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This article is taken from PN Review 190, Volume 36 Number 2, November - December 2009.

Transatlantic Disconnections, or, The Poetry of the Hypotenuse Stephen Burt

The PN Review lecture given at the University of Glasgow, March 2009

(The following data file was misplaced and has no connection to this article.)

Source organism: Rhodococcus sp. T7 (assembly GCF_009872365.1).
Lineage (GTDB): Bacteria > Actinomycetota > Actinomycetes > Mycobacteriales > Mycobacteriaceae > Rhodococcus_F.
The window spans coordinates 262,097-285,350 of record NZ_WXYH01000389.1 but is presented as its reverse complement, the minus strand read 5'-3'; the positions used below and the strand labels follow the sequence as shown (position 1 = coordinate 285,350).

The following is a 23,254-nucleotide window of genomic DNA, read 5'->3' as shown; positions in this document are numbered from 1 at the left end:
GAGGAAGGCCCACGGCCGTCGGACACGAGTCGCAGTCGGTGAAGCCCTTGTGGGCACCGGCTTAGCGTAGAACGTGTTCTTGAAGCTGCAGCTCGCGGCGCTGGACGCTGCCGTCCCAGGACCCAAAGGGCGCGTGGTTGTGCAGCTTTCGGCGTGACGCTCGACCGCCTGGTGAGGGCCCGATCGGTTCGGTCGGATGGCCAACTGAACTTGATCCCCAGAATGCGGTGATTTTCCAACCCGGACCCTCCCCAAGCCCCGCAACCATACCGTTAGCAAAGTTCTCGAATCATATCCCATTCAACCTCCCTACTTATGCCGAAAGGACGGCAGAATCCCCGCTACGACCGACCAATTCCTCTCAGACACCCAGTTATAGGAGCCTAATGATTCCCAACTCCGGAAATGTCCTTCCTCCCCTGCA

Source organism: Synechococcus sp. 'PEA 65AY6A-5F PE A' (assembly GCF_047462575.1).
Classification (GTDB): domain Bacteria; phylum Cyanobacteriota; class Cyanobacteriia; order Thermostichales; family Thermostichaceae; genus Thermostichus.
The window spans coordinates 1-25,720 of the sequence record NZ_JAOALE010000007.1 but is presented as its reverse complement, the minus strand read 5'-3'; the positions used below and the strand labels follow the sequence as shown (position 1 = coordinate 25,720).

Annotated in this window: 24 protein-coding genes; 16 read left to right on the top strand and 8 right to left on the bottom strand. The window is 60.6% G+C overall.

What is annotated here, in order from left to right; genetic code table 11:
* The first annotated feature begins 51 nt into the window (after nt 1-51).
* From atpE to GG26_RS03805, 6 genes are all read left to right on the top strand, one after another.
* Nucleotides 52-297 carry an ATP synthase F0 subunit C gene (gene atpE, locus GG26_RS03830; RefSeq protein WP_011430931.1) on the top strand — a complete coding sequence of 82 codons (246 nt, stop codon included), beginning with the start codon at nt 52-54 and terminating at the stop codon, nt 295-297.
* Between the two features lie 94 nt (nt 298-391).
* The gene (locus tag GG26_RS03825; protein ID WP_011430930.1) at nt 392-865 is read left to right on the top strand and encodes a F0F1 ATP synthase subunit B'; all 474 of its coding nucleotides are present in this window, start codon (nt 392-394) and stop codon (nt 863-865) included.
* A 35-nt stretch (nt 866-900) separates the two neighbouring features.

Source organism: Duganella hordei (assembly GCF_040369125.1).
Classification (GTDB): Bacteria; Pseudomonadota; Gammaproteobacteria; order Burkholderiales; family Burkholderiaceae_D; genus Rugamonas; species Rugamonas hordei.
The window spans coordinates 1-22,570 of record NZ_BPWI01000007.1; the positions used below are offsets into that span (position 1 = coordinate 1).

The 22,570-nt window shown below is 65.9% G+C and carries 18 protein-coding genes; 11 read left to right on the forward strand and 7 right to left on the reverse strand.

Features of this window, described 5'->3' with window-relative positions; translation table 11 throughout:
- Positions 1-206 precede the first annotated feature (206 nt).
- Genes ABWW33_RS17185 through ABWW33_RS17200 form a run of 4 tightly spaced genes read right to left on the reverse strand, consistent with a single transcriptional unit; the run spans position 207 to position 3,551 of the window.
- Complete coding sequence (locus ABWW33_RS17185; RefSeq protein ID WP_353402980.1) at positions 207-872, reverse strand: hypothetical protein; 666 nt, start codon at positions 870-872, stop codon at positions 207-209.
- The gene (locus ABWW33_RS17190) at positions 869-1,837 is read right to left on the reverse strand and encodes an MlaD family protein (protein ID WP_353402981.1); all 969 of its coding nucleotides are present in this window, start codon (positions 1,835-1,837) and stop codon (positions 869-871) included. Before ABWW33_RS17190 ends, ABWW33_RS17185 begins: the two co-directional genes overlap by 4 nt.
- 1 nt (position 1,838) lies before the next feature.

I have been asked to talk about the differences between British and American poetry. I will do so not in one way but in three: first, in the mode of literary history, with examples and evidence; second, by telling an intuitive story about how it feels to be an American poet and how an American critic (and poet) suspects that it feels to be a British poet, a story no footnotes could ever confirm or deny; third, by reading some contemporary British poems. These ways of describing transatlantic differences will seem, if my intuitions are right, decreasingly useful as explanations of literature, and literary history, in general, but increasingly useful as tools for reading individual poets and poems: they are, if those intuitions have any basis, ways to make explicit what American readers might learn from reading Scottish and English and Welsh poems (in English) now. (The hypotenuse comes in at part two.) When I reach part three I will, perhaps, say things plausible only to an outsider, to someone who reads British, and Irish, poetry with an ear, and a sense of culture, developed mostly outside those isles. Taken together my descriptions should suggest what Americans can hear in British poetry now, but do not hear, because we do not read it very much; what British poetry as such can offer the English-speaking world, in terms of distinctive aesthetic qualities, now; and (if you ...

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